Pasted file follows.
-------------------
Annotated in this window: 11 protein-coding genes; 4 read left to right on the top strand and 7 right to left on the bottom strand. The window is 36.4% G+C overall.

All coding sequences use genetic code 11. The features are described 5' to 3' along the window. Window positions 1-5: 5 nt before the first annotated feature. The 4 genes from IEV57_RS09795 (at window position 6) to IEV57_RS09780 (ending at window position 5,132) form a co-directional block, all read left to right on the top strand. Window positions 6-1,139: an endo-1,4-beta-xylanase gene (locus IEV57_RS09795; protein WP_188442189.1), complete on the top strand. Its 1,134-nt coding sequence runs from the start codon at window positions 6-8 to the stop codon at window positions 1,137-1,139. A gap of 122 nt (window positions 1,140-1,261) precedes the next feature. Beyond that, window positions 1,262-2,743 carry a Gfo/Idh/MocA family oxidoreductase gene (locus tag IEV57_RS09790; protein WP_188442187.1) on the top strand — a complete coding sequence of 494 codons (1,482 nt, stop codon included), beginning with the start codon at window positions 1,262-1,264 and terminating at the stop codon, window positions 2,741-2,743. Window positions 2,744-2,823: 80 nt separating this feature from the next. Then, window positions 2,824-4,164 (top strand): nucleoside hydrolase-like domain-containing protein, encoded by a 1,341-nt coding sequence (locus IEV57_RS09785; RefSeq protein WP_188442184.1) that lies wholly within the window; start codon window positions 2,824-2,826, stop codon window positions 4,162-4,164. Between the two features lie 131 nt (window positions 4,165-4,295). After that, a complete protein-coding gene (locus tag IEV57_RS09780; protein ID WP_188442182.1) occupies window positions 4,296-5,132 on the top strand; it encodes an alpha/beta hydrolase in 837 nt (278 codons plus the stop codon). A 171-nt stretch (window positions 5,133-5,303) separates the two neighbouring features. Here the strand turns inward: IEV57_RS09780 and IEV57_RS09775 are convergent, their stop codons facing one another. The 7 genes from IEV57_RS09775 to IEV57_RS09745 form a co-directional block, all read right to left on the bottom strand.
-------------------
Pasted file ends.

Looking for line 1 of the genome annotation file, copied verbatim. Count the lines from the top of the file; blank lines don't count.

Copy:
Annotated in this window: 11 protein-coding genes; 4 read left to right on the top strand and 7 right to left on the bottom strand. The window is 36.4% G+C overall.